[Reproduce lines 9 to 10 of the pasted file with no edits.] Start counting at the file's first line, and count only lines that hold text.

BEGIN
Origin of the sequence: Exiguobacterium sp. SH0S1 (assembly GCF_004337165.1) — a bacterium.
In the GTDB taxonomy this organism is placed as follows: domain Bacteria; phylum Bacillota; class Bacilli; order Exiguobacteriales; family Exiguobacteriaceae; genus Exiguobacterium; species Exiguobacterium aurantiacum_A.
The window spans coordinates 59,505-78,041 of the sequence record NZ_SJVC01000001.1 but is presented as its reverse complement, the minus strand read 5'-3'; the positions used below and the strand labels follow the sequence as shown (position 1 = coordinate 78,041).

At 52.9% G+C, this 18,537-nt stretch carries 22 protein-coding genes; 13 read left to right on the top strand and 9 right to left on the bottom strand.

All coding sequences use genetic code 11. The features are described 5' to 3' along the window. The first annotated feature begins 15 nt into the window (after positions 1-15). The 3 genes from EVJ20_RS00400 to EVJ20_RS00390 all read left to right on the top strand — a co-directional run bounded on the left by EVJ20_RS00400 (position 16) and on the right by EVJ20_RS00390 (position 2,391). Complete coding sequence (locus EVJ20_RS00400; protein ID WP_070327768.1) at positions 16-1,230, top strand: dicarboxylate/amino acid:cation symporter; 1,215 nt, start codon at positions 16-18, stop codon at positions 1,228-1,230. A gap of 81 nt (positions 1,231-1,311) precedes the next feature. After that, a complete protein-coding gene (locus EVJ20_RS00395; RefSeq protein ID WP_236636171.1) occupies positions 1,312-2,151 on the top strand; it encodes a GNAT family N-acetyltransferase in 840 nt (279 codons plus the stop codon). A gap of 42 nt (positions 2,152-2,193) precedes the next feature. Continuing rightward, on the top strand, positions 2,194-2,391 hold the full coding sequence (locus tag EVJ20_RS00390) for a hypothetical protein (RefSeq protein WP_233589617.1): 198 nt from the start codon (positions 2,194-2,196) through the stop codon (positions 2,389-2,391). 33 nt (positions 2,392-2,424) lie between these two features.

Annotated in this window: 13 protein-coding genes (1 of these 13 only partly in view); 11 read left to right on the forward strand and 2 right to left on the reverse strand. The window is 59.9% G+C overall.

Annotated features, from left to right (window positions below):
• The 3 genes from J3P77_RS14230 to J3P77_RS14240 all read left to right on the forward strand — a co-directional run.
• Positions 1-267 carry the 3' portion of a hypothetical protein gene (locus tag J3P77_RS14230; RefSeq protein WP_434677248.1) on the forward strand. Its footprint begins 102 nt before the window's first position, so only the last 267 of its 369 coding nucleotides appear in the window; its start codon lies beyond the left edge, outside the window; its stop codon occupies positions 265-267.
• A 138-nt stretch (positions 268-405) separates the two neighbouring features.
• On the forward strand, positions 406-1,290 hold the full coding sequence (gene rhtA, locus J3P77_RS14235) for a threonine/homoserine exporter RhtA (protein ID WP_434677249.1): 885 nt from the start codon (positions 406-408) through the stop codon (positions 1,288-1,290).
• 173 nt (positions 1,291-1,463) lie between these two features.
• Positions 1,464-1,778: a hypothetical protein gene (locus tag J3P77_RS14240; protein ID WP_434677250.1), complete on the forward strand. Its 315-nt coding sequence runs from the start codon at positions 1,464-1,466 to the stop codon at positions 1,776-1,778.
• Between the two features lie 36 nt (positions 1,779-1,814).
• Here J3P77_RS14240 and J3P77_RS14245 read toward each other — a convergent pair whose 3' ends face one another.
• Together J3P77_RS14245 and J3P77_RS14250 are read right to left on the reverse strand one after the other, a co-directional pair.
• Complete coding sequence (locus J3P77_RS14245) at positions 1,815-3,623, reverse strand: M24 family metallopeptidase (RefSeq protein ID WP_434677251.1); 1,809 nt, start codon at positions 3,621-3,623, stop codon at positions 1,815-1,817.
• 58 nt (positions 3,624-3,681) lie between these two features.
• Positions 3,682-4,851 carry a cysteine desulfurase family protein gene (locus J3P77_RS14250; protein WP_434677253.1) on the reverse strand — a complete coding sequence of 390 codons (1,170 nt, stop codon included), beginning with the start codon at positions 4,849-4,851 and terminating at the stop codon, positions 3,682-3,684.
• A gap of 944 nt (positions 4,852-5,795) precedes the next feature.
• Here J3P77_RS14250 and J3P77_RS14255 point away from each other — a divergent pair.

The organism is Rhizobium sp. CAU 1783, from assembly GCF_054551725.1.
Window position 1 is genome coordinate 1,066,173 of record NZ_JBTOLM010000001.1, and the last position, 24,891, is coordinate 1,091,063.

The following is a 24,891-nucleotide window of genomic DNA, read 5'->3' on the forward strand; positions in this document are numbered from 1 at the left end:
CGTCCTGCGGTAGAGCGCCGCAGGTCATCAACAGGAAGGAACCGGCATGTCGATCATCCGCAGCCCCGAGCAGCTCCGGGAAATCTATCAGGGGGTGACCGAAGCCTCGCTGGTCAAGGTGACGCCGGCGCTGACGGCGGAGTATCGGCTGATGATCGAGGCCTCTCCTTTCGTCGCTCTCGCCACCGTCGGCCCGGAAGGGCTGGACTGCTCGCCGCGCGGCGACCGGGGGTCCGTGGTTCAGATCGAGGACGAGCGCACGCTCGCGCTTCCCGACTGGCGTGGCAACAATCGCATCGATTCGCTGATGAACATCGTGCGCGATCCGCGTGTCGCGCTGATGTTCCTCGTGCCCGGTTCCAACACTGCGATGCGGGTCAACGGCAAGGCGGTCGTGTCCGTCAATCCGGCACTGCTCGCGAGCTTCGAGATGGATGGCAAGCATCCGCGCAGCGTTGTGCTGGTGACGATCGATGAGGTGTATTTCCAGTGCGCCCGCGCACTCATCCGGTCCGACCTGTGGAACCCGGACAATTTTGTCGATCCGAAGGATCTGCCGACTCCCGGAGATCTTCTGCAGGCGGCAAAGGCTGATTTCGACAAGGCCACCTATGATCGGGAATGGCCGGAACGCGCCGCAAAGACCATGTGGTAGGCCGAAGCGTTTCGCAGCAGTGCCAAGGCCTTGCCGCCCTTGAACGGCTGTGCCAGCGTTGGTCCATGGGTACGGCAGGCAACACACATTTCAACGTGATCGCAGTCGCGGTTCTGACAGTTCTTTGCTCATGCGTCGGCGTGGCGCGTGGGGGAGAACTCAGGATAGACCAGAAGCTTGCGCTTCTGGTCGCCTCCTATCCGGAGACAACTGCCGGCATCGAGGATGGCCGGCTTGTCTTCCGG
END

• Positions 1-267 carry the 3' portion of a hypothetical protein gene (locus tag J3P77_RS14230; RefSeq protein WP_434677248.1) on the forward strand. Its footprint begins 102 nt before the window's first position, so only the last 267 of its 369 coding nucleotides appear in the window; its start codon lies beyond the left edge, outside the window; its stop codon occupies positions 265-267.
• A 138-nt stretch (positions 268-405) separates the two neighbouring features.